It is the lack of access to good and quality education that would subject a young man to be fed with religious rubbish to the extent that he then elects to waste his life by taking the life of others along with him. It is this lack of access to better living conditions that makes a young man take notice as to whether or not, the country’s leadership is now vested in the wrong hands. And as such, he must load up a car filled with bombs to kill as many of his country men as possible.

On the flip side, the political and ruling elite should not take succor in the fact that victims of this carnage are mainly poor Nigerians trying to make a daily run to sustain life in a country where hardship is the norm. Such escapists’ thoughts would only infuriate the already indoctrinated youths and thereby force them to resolve to achieve more spectacular scenes of carnage. In 2001, the USA felt the bitter pang of determined terrorists who in one morning changed the face of America forever. Such elements of youths that planned the September horror in America are capable to utilize less energy and security aversion intellect to humble and rumble our country.

By the seeming trend of desperation, callousness and brazen methods, a multiple bombing run by use of aircrafts as projectiles at our government houses and institutions can no longer sound remote or implausible.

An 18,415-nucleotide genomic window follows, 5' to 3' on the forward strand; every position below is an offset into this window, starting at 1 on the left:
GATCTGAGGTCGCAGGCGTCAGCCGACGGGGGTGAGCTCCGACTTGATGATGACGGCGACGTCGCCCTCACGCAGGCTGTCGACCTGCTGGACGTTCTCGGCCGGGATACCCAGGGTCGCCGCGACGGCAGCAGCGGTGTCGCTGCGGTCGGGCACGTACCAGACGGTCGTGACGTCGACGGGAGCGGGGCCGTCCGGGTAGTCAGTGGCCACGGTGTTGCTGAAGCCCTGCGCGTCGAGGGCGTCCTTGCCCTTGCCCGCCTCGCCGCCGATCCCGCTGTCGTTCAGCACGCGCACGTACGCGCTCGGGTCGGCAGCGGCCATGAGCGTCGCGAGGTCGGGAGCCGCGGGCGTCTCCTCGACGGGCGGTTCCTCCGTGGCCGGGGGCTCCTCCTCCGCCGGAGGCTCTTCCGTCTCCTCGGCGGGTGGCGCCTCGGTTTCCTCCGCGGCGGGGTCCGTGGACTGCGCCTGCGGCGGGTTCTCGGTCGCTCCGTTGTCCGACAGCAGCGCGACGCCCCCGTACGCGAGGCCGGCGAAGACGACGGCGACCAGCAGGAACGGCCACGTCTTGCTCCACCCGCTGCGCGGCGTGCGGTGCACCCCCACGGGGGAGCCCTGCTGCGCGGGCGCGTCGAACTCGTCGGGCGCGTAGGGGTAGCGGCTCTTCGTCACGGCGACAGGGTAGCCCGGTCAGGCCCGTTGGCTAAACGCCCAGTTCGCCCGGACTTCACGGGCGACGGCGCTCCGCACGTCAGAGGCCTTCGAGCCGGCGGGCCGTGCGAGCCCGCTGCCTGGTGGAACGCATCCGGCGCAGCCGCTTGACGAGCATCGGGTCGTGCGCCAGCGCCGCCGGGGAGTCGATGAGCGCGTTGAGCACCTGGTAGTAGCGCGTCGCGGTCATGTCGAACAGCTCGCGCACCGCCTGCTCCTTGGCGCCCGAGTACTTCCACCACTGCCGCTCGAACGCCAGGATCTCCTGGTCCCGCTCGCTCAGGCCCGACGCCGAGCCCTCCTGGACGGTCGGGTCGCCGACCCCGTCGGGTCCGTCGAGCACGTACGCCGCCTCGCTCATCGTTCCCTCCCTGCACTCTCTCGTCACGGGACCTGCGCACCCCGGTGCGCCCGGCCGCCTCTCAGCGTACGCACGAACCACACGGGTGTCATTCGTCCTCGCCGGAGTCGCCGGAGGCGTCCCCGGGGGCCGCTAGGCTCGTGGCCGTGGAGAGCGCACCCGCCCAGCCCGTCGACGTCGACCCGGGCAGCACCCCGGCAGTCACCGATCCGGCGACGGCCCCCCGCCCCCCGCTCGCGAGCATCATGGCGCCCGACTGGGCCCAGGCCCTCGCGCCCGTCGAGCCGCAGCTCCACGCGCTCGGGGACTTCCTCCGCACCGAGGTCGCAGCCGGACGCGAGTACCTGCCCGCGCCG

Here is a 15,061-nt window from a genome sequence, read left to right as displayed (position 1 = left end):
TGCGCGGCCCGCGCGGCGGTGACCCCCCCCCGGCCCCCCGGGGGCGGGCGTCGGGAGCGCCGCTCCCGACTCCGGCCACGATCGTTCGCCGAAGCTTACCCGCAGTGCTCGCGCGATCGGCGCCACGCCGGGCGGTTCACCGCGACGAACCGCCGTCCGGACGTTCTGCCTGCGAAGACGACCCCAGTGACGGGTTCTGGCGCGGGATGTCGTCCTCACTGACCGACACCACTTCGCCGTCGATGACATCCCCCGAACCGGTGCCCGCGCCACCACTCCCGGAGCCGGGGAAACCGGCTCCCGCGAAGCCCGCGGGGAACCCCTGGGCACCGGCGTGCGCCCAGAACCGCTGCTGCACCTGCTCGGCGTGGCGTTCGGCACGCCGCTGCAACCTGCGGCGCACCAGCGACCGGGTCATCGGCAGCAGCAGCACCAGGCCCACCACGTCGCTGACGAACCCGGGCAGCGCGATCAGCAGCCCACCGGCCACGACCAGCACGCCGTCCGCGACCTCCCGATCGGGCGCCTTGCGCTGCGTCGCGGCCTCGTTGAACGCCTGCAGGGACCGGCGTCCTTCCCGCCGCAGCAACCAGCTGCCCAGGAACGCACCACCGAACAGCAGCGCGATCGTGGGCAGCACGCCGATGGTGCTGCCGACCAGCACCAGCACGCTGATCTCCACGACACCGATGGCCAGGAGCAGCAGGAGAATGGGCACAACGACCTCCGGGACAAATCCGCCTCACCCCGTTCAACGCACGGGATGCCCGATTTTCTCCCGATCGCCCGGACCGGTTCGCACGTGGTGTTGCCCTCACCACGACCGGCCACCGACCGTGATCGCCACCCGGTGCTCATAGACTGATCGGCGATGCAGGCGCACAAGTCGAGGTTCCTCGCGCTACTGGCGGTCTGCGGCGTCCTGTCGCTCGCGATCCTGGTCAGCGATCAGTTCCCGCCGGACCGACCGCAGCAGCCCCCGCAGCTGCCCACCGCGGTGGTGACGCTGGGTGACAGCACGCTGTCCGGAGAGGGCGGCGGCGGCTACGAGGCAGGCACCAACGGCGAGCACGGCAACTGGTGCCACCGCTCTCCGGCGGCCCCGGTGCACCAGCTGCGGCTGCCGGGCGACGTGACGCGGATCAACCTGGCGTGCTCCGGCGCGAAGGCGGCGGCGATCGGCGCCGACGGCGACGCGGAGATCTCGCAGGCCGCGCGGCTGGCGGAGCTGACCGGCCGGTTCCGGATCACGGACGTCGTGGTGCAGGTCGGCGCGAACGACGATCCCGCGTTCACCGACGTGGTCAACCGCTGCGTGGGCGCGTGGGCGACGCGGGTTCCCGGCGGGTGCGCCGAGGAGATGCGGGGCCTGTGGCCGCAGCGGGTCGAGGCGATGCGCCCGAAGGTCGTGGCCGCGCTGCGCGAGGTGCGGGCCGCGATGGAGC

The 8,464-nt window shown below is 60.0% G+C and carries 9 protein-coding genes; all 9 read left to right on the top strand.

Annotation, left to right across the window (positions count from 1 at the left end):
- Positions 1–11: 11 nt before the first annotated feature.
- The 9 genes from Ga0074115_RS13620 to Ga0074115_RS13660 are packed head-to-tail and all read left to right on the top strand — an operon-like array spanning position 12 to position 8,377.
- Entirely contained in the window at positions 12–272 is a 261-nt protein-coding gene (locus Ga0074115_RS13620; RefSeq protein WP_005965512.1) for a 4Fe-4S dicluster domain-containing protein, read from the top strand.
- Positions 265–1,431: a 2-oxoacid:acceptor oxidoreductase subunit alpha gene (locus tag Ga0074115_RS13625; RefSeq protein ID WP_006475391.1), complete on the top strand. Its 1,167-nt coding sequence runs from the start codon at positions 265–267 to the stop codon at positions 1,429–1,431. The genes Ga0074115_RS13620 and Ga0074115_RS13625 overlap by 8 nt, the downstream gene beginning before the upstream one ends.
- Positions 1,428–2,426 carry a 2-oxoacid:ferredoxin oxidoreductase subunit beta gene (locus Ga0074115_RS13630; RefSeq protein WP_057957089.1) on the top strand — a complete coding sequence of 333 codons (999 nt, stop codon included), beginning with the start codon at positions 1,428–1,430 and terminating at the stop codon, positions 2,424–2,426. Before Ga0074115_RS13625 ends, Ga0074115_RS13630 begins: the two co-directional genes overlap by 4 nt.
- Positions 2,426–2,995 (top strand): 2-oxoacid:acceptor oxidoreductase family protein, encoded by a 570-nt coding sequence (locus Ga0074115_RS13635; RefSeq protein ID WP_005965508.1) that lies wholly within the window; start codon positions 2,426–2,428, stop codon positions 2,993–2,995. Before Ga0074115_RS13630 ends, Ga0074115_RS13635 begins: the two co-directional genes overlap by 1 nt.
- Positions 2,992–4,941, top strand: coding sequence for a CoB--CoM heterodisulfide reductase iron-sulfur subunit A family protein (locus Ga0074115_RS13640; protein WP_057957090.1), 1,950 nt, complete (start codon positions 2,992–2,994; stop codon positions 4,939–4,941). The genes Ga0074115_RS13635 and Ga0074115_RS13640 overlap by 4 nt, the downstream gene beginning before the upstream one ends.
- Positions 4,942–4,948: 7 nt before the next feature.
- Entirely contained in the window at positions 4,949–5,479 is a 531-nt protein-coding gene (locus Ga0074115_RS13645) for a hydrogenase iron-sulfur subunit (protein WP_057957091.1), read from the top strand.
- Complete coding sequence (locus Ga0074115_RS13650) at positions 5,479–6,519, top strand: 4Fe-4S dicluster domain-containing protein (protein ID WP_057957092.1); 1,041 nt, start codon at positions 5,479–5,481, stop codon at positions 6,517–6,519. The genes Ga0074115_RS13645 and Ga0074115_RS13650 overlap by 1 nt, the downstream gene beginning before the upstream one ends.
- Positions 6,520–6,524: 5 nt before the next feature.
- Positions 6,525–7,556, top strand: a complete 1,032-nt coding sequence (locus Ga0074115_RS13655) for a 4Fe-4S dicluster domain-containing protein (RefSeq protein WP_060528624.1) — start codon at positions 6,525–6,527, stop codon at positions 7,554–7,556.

The task now is for us to forge stronger in the resolve to use necessary means starting with dialogue to solve this festering problem. The presumed sponsors and actors in this terror game are not ghosts. The cries of the Boko Haram leaders and members must be carefully handled. The larger political solution can be discussed and if necessary, a Northern Protectorate of Islamic Region can be discussed and why not.

Nigeria leaders must take the bull by the horn to organize effective governance referendum and symposia. If the result would give us peace by asserting the permanency of the six geopolitical zones as regional political entities, why not. If parliamentary system of governance shall save our resources to bring out visible growth in the country, why not try it. If six Prime Ministers of different regions will bring good governance closer to the zones, what the heck is wrong with that? Unless and until we engage in an honest dialogue both within ourselves, and with the agitated citizens, we will continue with our present method of listless containment. The impending volcano will sure not be put out with mere fire extinguishers.